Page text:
Considering the long trend of razing older buildings in cities all over the country, the Screen Actors Guild was fortunate in that each of the five previous structures that housed its National Headquarters, beginning in 1933, may still be seen today, generally with little external change, in and near Hollywood – from the first home in the Hollywood Center building, where the Guild started with one employee in one small office off a long, narrow corridor, through the former Hollywood Congregational Church. All have been sites of creation, innovation, frustration, cooperation and conflict, hilarity and sadness, victory and defeat. They remain visual reminders of the growth and change of the Screen Actors Guild from 1933 until merger with AFTRA in 2012.
Hollywood Center Building (1933-1936)
Important events: first employee hired in July, 1933 (Marjorie "Midge" Van Buren) – National Recovery Act Code hearings in Washington – exodus of major stars from Academy of Motion Picture Arts & Sciences membership into the Guild – Guild expands its membership to include extra players; publishes first newsletter Screen Actors' News; holds first fund-raiser-the Screen Actors Guild Ball; first magazine The Screen Player – jointly publishes magazine The Screen Guilds' Magazine with the Screen Writers Guild (headquartered across the hall) – holds second fundraiser The Film Stars Frolic (a financial failure that wipes out the Guild's treasury) – Actors' Equity Association gives up jurisdiction over motion picture players to the Guild – the Associated Actors and Artistes of America grants the Guild a charter.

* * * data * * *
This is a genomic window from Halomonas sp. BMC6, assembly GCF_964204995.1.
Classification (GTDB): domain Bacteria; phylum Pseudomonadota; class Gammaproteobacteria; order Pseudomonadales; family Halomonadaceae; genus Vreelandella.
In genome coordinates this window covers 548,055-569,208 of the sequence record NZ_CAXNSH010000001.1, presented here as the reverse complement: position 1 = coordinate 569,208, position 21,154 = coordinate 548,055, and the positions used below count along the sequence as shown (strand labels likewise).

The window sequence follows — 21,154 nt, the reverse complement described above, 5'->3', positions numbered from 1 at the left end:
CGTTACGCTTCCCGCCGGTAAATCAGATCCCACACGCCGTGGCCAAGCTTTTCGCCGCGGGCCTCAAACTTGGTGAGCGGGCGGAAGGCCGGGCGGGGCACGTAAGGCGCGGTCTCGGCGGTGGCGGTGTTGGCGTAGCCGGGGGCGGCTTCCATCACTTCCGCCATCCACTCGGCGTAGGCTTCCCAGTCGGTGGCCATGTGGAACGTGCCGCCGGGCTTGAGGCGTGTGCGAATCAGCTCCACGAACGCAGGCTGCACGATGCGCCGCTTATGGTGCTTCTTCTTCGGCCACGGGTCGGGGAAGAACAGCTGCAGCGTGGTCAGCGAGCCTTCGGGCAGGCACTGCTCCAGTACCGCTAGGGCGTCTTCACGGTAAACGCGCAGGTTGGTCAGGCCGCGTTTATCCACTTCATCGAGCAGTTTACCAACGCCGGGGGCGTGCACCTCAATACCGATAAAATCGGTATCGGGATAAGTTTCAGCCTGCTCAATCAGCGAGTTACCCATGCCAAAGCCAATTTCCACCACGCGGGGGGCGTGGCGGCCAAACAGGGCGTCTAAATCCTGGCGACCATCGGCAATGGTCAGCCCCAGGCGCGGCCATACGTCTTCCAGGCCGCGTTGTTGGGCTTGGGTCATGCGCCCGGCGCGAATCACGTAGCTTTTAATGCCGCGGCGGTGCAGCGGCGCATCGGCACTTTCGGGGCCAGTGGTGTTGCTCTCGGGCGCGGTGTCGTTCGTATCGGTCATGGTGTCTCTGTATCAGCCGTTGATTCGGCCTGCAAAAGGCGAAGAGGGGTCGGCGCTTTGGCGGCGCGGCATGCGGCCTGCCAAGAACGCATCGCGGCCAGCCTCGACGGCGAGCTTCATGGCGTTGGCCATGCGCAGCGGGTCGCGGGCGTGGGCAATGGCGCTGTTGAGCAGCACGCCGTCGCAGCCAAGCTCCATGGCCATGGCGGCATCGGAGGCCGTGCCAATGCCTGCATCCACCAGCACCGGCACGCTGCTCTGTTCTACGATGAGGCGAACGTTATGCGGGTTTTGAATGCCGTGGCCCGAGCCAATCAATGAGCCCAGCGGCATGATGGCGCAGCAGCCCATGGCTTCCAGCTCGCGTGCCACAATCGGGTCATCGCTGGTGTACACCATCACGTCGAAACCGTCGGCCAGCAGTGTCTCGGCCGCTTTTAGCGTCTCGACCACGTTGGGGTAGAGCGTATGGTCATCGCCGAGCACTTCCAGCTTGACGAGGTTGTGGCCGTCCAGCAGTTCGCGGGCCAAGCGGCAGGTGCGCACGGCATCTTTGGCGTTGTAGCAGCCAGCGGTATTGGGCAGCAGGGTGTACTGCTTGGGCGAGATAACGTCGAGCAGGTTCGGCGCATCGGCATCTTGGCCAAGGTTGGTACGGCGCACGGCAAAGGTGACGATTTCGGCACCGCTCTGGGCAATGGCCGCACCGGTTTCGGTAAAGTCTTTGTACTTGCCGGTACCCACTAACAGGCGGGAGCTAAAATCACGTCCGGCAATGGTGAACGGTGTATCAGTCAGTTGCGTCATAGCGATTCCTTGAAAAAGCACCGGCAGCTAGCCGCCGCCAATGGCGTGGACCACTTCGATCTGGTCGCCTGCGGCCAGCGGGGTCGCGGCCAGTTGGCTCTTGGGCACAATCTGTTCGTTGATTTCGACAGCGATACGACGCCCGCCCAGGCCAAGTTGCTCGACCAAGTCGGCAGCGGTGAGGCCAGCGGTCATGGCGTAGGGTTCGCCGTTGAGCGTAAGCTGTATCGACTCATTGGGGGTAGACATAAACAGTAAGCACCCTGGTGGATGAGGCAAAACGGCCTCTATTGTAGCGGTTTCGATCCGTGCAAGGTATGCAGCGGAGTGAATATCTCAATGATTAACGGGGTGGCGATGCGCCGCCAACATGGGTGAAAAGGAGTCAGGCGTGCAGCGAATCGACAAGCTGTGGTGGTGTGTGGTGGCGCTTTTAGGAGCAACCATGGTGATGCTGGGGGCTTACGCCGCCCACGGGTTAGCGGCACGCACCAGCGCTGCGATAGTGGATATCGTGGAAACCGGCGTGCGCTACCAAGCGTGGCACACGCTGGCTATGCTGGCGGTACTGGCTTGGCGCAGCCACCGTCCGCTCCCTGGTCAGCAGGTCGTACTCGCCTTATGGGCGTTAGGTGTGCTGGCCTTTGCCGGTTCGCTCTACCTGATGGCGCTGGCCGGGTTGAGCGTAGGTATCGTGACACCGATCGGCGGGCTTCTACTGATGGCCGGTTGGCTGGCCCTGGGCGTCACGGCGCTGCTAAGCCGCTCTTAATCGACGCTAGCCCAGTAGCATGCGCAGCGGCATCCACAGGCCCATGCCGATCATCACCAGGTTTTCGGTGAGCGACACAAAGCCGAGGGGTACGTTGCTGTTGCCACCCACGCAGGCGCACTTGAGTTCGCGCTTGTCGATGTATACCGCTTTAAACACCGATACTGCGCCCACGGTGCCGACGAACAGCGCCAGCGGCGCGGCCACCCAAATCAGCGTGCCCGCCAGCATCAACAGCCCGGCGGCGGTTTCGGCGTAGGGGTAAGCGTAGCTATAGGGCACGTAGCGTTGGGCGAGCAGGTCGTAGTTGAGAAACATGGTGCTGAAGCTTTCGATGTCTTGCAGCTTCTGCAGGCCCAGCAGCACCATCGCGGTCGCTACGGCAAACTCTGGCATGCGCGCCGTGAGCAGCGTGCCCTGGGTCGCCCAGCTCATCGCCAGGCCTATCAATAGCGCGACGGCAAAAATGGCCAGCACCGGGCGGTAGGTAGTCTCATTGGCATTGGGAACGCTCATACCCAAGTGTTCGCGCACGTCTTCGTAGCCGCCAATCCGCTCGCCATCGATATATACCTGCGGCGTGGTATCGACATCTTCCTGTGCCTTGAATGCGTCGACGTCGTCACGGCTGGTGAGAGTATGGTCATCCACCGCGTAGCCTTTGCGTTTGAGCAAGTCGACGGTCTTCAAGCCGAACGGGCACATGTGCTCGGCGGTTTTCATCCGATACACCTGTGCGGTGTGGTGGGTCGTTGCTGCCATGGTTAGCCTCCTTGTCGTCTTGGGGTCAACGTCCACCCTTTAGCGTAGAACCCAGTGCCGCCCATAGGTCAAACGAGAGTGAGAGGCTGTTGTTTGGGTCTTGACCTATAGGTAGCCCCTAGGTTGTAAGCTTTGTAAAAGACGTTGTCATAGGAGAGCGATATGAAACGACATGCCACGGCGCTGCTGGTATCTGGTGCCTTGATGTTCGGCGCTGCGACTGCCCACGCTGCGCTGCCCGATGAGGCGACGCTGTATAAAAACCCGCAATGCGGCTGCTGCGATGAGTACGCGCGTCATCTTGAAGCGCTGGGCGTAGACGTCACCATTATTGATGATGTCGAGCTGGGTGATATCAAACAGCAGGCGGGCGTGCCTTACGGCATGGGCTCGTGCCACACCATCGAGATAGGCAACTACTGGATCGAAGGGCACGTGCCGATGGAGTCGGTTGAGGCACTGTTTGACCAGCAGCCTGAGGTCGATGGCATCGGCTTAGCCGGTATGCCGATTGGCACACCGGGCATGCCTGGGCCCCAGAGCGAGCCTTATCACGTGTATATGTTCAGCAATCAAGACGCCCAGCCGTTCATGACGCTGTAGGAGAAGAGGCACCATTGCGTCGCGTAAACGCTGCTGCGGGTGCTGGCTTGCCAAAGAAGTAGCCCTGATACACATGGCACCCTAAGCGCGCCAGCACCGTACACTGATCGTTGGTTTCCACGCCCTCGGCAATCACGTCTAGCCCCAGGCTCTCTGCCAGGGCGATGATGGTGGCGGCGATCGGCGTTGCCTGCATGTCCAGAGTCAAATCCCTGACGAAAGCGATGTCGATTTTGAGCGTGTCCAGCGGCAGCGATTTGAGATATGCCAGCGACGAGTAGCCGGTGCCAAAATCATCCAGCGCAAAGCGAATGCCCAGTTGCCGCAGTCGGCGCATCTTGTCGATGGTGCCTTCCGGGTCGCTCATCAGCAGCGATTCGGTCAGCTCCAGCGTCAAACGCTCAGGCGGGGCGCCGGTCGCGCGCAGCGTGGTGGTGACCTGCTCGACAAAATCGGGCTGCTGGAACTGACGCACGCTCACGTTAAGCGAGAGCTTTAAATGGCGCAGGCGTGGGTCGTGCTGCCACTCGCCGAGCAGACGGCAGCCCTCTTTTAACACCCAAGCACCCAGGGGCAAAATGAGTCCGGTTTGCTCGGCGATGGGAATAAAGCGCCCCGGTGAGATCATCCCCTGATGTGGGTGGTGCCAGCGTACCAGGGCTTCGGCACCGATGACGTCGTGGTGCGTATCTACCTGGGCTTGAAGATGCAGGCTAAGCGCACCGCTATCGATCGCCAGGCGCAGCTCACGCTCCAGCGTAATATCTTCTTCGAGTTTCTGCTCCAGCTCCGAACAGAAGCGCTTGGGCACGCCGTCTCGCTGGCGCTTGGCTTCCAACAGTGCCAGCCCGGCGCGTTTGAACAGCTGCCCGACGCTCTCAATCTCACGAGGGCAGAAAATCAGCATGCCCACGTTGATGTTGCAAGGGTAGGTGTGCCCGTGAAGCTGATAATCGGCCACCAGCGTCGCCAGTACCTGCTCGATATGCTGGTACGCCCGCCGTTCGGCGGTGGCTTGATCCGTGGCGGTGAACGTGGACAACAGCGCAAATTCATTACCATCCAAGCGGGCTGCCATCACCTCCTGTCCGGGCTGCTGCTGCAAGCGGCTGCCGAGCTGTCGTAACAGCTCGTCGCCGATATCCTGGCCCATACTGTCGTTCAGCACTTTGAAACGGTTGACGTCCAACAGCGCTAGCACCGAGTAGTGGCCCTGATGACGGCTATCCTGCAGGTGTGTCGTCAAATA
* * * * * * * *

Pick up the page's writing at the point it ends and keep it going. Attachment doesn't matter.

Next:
Constance Bennett Building (1936-1939)
Important events: Guild recognized by the major motion picture producers in May, 1937, signs first contract, and is flooded with new applicants – first Guild branch office opened (in New York, headed by Mrs. Florence "Bobbie" Marston) – American Federation of Radio Artists formed, with Eddie Cantor as first President– first threat by International Alliance of Theatrical Stage Employes (IATSE) International President George Browne and his "personal representative" in Hollywood, Willie Bioff to take over all actor unions (after President Robert Montgomery refused Bioff's request to re-instate a suspended Guild/IATSE joint-member. Bioff felt his contribution in getting Louis B. Mayer and Joseph Scheck to recognize the Guild entitled him to "favors" from it) – IATSE requests American Federation of Labor revoke the Guild's charter; Montgomery initiates investigation of Bioff; Guild temporarily closes membership to new extra players.